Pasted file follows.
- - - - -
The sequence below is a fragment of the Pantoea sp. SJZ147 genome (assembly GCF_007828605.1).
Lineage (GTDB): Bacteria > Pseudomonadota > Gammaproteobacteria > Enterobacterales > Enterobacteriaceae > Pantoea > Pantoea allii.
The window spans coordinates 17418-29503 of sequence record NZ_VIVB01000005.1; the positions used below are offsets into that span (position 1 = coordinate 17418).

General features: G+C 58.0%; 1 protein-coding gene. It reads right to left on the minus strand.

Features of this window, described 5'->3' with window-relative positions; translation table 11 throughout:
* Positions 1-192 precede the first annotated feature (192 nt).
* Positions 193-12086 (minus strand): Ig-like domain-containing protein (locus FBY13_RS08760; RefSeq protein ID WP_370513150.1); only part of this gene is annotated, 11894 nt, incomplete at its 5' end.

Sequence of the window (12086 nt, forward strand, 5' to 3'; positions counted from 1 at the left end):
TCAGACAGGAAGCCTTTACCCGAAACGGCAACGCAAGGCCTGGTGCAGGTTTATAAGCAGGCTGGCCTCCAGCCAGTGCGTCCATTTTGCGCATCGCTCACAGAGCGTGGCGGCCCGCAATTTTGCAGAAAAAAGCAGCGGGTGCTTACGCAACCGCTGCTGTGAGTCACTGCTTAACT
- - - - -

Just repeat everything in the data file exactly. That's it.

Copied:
The sequence below is a fragment of the Pantoea sp. SJZ147 genome (assembly GCF_007828605.1).
Lineage (GTDB): Bacteria > Pseudomonadota > Gammaproteobacteria > Enterobacterales > Enterobacteriaceae > Pantoea > Pantoea allii.
The window spans coordinates 17418-29503 of sequence record NZ_VIVB01000005.1; the positions used below are offsets into that span (position 1 = coordinate 17418).

General features: G+C 58.0%; 1 protein-coding gene. It reads right to left on the minus strand.

Features of this window, described 5'->3' with window-relative positions; translation table 11 throughout:
* Positions 1-192 precede the first annotated feature (192 nt).
* Positions 193-12086 (minus strand): Ig-like domain-containing protein (locus FBY13_RS08760; RefSeq protein ID WP_370513150.1); only part of this gene is annotated, 11894 nt, incomplete at its 5' end.

Sequence of the window (12086 nt, forward strand, 5' to 3'; positions counted from 1 at the left end):
TCAGACAGGAAGCCTTTACCCGAAACGGCAACGCAAGGCCTGGTGCAGGTTTATAAGCAGGCTGGCCTCCAGCCAGTGCGTCCATTTTGCGCATCGCTCACAGAGCGTGGCGGCCCGCAATTTTGCAGAAAAAAGCAGCGGGTGCTTACGCAACCGCTGCTGTGAGTCACTGCTTAACT